List of His works:
- I Too Had a Love Story (2007)
- Can love happen twice? (2011)
- Love Stories That Touched My Heart (2012)
- Like it Happened Yesterday (2013)
- Your Dreams Are Mine Now (2014)
- Tell me a story (2015)
- This Love that feels Right (2016)
- Will, You Still Love Me (2018)
- The Belated Bachelor Party (2019)
I failed to understand from the titles of the books whether it’s his bibliography or discography. 🙂
Ravinder Singh can be concluded as just another novelist on the list of best selling ‘bad’ authors. I don’t mean any offence with the word bad as that was first used by respected author Jeet Thayil. He told in an interview that people are reading, these days, bestselling bad literature in India. Authors like Ravinder writer semi-obscene literature that could change hands easily. If they offer something serious to think to the young readers, they will not recommend their books to friends and family as ‘weekend reads’. Is that wrong? By any means – NO! That is perfectly right. And Ravinder Singh or any other novelist is well within their rights to do anything they want with his works. However, as a reader with a critical faculty working the way it should, I do find his novels lacking the literary courage and a sense of depth for the themes he deals. He only offers shallow perspectives which are ephemeral and transitory. Romantic novels can also have great vigour and a very great deal of responsible depth. For example, if you juxtapose the novels by Singh with the novels by Austen or Hardy (for some, it may be a crime as well), you will find that the novels which were more limited in terms of a set of characters and vividity, did well – Hardy’s and Austen’s. Whereas, the novels by Singh, in spite of having the liberty to explore many wide-open themes, falter and die the unnatural death in a hurry to be concluded with an extravaganza of pathos or humour or pleasure.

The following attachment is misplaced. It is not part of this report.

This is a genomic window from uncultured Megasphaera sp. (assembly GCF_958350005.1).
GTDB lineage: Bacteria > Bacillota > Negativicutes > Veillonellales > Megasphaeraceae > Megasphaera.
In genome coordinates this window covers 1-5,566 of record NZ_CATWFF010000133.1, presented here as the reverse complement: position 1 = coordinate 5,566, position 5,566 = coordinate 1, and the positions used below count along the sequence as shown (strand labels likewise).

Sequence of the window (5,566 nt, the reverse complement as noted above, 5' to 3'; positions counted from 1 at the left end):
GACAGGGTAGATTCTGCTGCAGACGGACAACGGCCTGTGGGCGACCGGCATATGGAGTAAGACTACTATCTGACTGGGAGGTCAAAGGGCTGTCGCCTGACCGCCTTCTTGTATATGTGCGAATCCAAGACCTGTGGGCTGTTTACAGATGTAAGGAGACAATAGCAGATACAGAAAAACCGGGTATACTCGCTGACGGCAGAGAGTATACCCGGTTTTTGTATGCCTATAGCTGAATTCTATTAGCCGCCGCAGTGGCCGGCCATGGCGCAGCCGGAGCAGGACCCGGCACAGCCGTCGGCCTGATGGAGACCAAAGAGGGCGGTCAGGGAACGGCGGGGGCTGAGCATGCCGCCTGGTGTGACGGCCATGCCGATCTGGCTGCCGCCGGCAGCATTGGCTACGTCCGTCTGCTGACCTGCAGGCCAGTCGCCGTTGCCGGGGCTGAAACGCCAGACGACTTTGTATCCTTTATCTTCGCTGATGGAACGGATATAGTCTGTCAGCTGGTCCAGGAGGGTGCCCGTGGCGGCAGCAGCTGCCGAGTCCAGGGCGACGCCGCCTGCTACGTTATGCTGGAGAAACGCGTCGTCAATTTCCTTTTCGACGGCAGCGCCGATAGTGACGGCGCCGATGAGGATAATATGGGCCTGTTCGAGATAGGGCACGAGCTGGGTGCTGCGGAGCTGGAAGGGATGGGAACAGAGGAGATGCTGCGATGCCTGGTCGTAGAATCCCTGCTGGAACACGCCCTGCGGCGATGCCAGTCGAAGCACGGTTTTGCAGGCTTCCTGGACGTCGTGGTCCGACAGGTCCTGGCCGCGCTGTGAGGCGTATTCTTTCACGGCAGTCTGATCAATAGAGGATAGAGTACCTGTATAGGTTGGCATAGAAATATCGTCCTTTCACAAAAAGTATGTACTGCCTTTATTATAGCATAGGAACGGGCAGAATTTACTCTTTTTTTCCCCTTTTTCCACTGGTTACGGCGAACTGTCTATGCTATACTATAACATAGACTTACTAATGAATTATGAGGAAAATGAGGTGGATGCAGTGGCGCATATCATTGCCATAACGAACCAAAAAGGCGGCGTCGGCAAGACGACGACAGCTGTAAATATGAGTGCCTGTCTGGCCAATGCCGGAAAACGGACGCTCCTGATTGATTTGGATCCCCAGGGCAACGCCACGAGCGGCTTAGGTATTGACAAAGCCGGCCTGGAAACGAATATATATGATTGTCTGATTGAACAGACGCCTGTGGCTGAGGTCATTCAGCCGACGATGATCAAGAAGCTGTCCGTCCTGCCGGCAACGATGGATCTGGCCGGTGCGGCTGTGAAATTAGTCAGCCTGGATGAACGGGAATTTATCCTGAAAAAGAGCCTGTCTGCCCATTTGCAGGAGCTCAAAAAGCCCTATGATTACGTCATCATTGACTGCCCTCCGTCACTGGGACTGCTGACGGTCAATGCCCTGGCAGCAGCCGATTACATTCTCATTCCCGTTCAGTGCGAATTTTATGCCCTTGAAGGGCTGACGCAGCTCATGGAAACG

written by Amit Mishra for The Indian Authors
You have covered the life and work of Ravinder Singh in a detailed manner. I really loved the ways you have explained his style of writing.